Gavin Newsome’s soft on crime approach is causing people to leave Oakland


Important Takeaways:

  • Rising crime risks turning Oakland into a ‘ghost town.’ Newsom is sending in reinforcements
  • Violent crime and other felonies fell in 2023 in America’s biggest cities. They increased in Oakland.
  • Robberies grew 38% last year in Oakland, according to police data. Burglaries increased 23%. Motor vehicle theft jumped 44%. Roughly one of every 30 Oakland residents had a car stolen last year, according to a San Francisco Chronicle analysis.
  • On Tuesday, California Gov. Gavin Newsom announced he was taking action, deploying 120 California Highway Patrol officers to Oakland and the surrounding area to conduct a law enforcement surge operation. The aim: to crack down on crime, including vehicle theft, retail theft and violent crime.
  • “What’s happening in this beautiful city and surrounding area is alarming and unacceptable,” Newsom said in a statement.
  • Business owners have been pleading for help for months.

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Newsom signs law requiring K-12 schools have gender-neutral bathrooms by July 2026


Important Takeaways:

  • “Each school district, county office of education, and charter school” is required to have at least one gender-neutral bathroom on campus on or before July 1, 2026
  • In addition, the gender-neutral bathroom may only be temporarily closed if there is a documented student safety concern, an immediate threat to student safety or for the bathroom to be repaired.
  • “These measures will help protect vulnerable youth, promote acceptance, and create more supportive environments in our schools and communities,” Governor Newsom said
  • Senate Bill 760 is part of a cluster of bills aimed at expanding access to LGBTQ+ Californians, according to the governor, who applauded the state as having some of the most “robust laws in the nation when it comes to protecting and supporting our LGBTQ+ community.”
  • “This year the LGBTQ Caucus took up the important work of protecting our communities in the face of vile anti-LGBTQ+ rhetoric, discriminatory laws across the country, and hatred,” Chair of the California Legislative LGBTQ Caucus, Senator Susan Talamantes Eggman, said in the press release

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California Dreaming? More Americans are Leaving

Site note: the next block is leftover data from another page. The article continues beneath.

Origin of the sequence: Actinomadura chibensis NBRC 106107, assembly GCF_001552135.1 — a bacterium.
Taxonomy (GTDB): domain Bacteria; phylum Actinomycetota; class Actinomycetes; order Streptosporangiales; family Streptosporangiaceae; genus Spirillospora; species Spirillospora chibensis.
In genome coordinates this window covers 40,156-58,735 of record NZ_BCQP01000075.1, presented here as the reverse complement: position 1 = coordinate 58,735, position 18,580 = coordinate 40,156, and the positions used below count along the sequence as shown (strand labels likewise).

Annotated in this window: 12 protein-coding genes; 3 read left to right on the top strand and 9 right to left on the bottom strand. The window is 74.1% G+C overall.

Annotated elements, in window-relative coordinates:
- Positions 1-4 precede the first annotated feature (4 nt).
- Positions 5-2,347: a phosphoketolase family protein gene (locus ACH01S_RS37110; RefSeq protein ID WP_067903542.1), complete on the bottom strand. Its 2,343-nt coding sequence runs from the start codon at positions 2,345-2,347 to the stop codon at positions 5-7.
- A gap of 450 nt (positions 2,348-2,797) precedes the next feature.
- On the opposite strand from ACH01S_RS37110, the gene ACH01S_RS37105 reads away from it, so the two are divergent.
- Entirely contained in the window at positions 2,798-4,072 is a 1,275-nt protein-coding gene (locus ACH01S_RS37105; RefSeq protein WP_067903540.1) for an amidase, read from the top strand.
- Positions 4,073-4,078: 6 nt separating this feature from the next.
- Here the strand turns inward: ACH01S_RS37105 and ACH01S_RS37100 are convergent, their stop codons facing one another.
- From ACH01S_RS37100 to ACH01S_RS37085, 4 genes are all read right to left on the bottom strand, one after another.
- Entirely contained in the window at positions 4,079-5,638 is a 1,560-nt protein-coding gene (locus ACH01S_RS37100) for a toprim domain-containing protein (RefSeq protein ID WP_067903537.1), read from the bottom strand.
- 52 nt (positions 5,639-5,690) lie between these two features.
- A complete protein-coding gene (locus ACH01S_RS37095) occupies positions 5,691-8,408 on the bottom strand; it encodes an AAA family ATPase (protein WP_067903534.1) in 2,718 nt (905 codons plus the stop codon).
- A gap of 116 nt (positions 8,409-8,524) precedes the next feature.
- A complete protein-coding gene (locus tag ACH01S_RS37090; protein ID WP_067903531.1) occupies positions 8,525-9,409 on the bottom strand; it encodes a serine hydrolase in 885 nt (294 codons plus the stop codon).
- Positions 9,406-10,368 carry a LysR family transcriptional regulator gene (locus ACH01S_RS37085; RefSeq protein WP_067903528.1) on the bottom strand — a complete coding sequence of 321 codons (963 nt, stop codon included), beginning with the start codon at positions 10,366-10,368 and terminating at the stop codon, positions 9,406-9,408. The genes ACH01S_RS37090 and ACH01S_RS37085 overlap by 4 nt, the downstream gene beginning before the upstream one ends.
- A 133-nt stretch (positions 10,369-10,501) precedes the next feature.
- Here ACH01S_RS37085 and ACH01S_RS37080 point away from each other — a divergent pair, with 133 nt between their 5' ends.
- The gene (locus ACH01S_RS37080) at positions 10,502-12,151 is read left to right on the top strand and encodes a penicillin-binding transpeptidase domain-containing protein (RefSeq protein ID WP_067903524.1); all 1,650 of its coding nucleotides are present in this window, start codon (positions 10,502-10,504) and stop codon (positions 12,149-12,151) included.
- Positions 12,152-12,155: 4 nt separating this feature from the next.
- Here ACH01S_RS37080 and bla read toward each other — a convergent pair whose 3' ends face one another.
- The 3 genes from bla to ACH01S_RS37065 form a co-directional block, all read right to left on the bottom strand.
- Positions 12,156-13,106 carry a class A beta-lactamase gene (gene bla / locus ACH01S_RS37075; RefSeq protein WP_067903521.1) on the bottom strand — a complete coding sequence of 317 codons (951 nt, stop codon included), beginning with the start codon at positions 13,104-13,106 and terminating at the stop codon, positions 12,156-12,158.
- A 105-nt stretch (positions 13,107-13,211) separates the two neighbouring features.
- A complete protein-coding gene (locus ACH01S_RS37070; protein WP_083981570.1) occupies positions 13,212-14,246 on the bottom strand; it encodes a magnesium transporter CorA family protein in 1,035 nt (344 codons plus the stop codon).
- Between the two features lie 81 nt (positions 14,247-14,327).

Revelations 13:16-18 “Also it causes all, both small and great, both rich and poor, both free and slave, to be marked on the right hand or the forehead, so that no one can buy or sell unless he has the mark, that is, the name of the beast or the number of its name. This calls for wisdom: let the one who has understanding calculate the number of the beast, for it is the number of a man, and his number is 666.”

Important Takeaways:

  • Gavin Newsom addresses California exodus, tells Americans ‘don’t count us out’
  • California lost 117,552 people between Jan. 1, 2021 and Jan. 1, 2022, according to the state’s Department of Finance, bringing its population back to where it was in 2016.
  • In 2022, Florida saw the biggest rush of new residents migrating from predominantly blue states with steep taxes, with about 319,000 Americans making the move there, according to data from the National Association of Realtors. That amounts to a population increase of nearly 2% – well above the 0.4% national growth rate recorded in the U.S. between July 2021 and July 2022.
  • California attributed its population slump to reduced births, immigration, an increase in deaths and people moving to other states.
  • But one complaint that seems to stick around the Golden State is its high cost of living.
  • California’s state income tax currently sits at 13.3% with the top 1% of Californians paying roughly half of the state’s bill

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Many in California running out of food, water as Governor Newsom declares State of Emergency

Luke 21:25 ““And there will be signs in sun and moon and stars, and on the earth distress of nations in perplexity because of the roaring of the sea and the waves

Important Takeaways:

  • ‘There are roofs collapsing everywhere’: Thousands of Californians are running low on food and water as California Governor Newsom declares state of emergency in 13 counties after historic winter storms dump seven feet of snow
  • Newsom deployed the national guard on Wednesday to assist residents, especially in San Bernardino County, where some have been trapped in their homes for days